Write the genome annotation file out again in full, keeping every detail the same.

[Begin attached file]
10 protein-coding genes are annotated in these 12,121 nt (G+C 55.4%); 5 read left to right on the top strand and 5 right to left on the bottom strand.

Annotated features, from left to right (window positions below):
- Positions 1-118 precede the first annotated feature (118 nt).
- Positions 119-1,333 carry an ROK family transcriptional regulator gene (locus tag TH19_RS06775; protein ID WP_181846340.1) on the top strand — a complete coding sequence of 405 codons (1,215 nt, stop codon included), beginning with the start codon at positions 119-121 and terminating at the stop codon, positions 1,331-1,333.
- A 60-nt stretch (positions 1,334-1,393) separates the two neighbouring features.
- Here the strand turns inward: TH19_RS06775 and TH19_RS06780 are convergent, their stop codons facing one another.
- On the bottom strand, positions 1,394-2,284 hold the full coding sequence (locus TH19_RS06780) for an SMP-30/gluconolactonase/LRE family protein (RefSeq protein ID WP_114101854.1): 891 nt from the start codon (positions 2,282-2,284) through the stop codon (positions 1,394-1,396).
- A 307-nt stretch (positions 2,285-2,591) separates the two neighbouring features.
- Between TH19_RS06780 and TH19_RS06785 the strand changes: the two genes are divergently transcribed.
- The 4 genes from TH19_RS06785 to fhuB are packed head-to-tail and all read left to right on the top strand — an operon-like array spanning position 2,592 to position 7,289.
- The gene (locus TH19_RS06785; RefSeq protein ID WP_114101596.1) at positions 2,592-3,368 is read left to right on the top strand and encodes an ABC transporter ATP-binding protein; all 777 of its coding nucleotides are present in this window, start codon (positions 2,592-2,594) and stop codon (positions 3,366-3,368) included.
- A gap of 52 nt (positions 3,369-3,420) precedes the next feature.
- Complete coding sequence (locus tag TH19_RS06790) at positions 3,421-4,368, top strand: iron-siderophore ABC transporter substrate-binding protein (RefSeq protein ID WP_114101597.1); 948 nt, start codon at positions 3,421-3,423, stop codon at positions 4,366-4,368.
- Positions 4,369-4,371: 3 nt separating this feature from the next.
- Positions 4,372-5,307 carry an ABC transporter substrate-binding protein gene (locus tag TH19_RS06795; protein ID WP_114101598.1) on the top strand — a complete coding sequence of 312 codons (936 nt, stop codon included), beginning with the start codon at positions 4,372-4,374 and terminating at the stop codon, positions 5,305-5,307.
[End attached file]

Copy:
10 protein-coding genes are annotated in these 12,121 nt (G+C 55.4%); 5 read left to right on the top strand and 5 right to left on the bottom strand.

Annotated features, from left to right (window positions below):
- Positions 1-118 precede the first annotated feature (118 nt).
- Positions 119-1,333 carry an ROK family transcriptional regulator gene (locus tag TH19_RS06775; protein ID WP_181846340.1) on the top strand — a complete coding sequence of 405 codons (1,215 nt, stop codon included), beginning with the start codon at positions 119-121 and terminating at the stop codon, positions 1,331-1,333.
- A 60-nt stretch (positions 1,334-1,393) separates the two neighbouring features.
- Here the strand turns inward: TH19_RS06775 and TH19_RS06780 are convergent, their stop codons facing one another.
- On the bottom strand, positions 1,394-2,284 hold the full coding sequence (locus TH19_RS06780) for an SMP-30/gluconolactonase/LRE family protein (RefSeq protein ID WP_114101854.1): 891 nt from the start codon (positions 2,282-2,284) through the stop codon (positions 1,394-1,396).
- A 307-nt stretch (positions 2,285-2,591) separates the two neighbouring features.
- Between TH19_RS06780 and TH19_RS06785 the strand changes: the two genes are divergently transcribed.
- The 4 genes from TH19_RS06785 to fhuB are packed head-to-tail and all read left to right on the top strand — an operon-like array spanning position 2,592 to position 7,289.
- The gene (locus TH19_RS06785; RefSeq protein ID WP_114101596.1) at positions 2,592-3,368 is read left to right on the top strand and encodes an ABC transporter ATP-binding protein; all 777 of its coding nucleotides are present in this window, start codon (positions 2,592-2,594) and stop codon (positions 3,366-3,368) included.
- A gap of 52 nt (positions 3,369-3,420) precedes the next feature.
- Complete coding sequence (locus tag TH19_RS06790) at positions 3,421-4,368, top strand: iron-siderophore ABC transporter substrate-binding protein (RefSeq protein ID WP_114101597.1); 948 nt, start codon at positions 3,421-3,423, stop codon at positions 4,366-4,368.
- Positions 4,369-4,371: 3 nt separating this feature from the next.
- Positions 4,372-5,307 carry an ABC transporter substrate-binding protein gene (locus tag TH19_RS06795; protein ID WP_114101598.1) on the top strand — a complete coding sequence of 312 codons (936 nt, stop codon included), beginning with the start codon at positions 4,372-4,374 and terminating at the stop codon, positions 5,305-5,307.